December 26, 2014
Reading The Fall was a life-changing experience. But let the novel speak for itself:
“Don’t lies eventually lead to the truth? And don’t all my stories, true or false, tend toward the same conclusion? Don’t they all have the same meaning? So what does it matter whether they are true or false if, in both cases, they are significant of what I have been and what I am? Sometimes it is easier to see clearly into the liar than into the man who tells the truth. Truth, like light, blinds. Falsehood, on the contrary, is a beautiful twilight that enhances every object.”
“Freedom is not a reward or a decoration that you toast in champagne. On the contrary, it’s hard graft and a long-distance run, all alone, very exhausting. Alone in a dreary room, alone in the dock before the judges, and alone to make up your mind, before yourself and before the judgement of others. At the end of every freedom there is a sentence, which is why freedom is too heavy to bear.”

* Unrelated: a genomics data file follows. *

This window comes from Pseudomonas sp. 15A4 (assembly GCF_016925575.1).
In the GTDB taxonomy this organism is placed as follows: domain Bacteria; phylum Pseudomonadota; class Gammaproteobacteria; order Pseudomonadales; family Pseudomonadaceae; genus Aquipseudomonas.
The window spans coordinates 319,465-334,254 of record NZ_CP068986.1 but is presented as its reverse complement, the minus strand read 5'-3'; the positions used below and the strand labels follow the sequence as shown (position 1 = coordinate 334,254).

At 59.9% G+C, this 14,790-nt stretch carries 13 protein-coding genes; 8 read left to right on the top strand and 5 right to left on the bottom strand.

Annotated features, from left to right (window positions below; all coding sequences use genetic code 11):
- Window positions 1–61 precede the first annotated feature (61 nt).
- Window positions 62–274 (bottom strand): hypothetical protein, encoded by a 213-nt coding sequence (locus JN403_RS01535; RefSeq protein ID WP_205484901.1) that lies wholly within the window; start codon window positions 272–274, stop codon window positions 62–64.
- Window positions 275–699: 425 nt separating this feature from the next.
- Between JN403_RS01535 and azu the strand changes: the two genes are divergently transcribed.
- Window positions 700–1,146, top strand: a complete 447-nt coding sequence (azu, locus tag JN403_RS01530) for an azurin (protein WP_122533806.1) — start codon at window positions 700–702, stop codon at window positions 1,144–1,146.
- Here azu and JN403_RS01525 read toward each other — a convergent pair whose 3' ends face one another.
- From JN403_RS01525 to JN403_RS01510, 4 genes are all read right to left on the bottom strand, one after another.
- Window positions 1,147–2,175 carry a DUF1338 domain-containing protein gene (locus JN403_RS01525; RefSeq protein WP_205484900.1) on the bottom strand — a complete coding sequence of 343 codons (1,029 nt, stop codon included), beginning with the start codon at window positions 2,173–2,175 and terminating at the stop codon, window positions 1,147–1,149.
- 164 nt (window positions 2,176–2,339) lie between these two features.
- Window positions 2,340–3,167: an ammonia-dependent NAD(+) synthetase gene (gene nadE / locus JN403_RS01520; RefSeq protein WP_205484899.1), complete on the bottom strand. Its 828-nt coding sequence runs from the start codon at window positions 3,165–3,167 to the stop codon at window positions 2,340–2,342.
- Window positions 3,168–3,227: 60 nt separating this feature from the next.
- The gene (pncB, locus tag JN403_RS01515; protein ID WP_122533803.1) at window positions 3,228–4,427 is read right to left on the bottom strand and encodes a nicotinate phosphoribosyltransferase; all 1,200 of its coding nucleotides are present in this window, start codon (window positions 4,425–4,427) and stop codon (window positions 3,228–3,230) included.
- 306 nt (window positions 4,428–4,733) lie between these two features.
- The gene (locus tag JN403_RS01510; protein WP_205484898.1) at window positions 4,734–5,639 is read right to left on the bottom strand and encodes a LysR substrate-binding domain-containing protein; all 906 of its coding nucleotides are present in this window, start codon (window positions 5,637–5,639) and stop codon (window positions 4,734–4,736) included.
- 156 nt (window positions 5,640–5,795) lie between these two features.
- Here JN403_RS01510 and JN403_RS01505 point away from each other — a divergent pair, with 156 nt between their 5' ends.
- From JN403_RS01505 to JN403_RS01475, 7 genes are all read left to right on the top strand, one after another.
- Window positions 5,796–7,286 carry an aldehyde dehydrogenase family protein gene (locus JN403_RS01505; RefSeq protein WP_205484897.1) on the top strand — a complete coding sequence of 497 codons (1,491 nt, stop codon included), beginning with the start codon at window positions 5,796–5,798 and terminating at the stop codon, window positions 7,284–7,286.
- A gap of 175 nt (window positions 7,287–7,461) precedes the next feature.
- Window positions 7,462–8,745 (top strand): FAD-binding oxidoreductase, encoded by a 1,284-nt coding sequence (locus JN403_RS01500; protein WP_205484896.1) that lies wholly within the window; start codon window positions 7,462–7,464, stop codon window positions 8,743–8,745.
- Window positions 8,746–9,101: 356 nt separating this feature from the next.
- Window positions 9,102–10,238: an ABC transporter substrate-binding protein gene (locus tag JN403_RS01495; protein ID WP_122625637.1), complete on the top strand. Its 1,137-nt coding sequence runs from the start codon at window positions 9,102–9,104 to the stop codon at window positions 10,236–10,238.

“Thus I progressed on the surface of life, in the realm of worlds as it were, never in reality. All those books, barely read, those friends barely loved, those cities barely visited, those women barely possessed. I went through the gestures of boredom and absentmindedness. Then came human beings’ they wanted to cling, but there was nothing to cling too, and that was unfortunate for them. As for me, I forgot. I never remembered anything but myself.”
“A single sentence will suffice for modern man. He fornicated and read the papers. After that vigorous definition, the subject will be, if I may say so, exhausted.”
Richard Kalich is the author of CENTRAL PARK WEST TRILOGY (currently on promotion on Amazon UK and Amazon Australia)
Filed under Our authors' favourite novels.